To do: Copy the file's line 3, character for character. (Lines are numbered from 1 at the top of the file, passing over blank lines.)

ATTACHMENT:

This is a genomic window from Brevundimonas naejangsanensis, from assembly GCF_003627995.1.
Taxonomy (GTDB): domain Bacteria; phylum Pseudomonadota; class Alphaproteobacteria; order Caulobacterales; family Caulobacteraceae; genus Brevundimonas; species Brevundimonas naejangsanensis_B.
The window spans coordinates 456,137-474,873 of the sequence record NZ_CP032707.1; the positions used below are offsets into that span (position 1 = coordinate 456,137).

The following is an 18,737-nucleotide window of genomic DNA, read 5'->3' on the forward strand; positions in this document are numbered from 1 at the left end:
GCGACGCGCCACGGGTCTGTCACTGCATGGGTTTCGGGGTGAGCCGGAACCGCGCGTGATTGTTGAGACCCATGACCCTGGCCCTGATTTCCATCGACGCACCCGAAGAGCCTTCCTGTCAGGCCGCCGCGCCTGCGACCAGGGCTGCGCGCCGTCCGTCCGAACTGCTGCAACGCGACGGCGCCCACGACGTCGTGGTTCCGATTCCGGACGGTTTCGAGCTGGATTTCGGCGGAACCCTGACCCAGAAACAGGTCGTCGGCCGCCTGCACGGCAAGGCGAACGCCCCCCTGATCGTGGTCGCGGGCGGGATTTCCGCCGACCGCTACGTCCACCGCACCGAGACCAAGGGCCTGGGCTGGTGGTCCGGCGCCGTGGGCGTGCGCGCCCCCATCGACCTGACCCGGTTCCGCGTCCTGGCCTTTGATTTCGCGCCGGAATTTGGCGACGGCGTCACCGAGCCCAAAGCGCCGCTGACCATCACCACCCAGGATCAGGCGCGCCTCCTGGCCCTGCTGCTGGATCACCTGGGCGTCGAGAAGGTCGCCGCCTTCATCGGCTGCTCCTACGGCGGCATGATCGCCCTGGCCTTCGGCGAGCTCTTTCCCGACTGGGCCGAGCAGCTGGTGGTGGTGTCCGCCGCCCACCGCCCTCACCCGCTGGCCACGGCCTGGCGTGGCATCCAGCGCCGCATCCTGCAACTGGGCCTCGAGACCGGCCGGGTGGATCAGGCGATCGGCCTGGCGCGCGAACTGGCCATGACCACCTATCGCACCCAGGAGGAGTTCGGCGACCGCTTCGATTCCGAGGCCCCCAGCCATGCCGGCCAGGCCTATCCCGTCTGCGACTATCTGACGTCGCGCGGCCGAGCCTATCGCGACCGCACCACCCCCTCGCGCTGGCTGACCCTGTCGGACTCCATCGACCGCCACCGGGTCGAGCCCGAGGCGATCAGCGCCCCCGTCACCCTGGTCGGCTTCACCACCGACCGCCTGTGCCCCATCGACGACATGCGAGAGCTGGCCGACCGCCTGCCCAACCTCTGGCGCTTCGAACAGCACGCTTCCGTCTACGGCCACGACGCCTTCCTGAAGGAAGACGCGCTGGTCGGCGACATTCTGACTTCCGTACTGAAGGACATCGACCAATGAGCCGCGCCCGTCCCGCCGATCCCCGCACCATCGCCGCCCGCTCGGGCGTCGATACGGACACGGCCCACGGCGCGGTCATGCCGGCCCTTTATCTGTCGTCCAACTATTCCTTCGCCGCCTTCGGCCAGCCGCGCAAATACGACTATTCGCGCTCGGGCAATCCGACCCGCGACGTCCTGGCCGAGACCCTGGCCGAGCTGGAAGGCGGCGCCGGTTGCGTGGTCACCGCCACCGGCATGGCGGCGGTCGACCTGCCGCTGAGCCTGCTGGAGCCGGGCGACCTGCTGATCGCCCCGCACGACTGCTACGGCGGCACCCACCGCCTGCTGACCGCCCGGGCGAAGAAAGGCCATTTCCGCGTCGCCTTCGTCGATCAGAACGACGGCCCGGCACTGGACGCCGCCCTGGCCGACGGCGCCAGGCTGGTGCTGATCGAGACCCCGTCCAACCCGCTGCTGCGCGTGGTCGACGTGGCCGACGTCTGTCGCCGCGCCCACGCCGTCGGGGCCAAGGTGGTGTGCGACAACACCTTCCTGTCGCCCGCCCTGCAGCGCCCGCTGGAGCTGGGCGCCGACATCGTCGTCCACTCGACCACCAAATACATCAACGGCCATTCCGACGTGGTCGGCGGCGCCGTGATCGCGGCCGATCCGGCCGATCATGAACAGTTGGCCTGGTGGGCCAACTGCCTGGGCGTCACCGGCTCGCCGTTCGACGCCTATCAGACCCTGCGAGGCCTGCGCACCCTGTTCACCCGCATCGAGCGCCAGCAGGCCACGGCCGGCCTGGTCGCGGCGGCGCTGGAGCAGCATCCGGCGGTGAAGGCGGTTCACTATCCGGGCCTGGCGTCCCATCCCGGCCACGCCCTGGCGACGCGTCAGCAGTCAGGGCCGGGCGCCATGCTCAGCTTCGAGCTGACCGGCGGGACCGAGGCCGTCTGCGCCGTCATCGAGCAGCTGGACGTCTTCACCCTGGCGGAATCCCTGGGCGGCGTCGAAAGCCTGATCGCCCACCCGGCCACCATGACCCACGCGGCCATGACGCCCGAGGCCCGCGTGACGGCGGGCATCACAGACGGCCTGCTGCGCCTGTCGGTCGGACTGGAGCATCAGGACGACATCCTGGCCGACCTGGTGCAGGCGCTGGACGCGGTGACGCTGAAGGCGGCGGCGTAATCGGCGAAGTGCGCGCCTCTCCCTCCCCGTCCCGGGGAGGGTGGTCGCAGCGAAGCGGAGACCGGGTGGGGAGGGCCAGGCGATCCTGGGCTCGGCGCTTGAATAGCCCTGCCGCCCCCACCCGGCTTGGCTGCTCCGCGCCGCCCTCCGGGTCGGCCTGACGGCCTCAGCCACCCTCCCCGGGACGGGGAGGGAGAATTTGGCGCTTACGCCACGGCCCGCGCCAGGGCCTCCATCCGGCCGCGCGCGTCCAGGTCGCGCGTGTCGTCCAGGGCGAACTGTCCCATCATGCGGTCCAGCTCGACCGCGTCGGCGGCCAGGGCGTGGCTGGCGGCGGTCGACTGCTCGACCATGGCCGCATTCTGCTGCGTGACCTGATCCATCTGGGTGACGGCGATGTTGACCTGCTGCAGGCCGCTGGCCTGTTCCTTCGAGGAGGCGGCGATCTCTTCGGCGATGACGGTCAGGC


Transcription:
The window spans coordinates 456,137-474,873 of the sequence record NZ_CP032707.1; the positions used below are offsets into that span (position 1 = coordinate 456,137).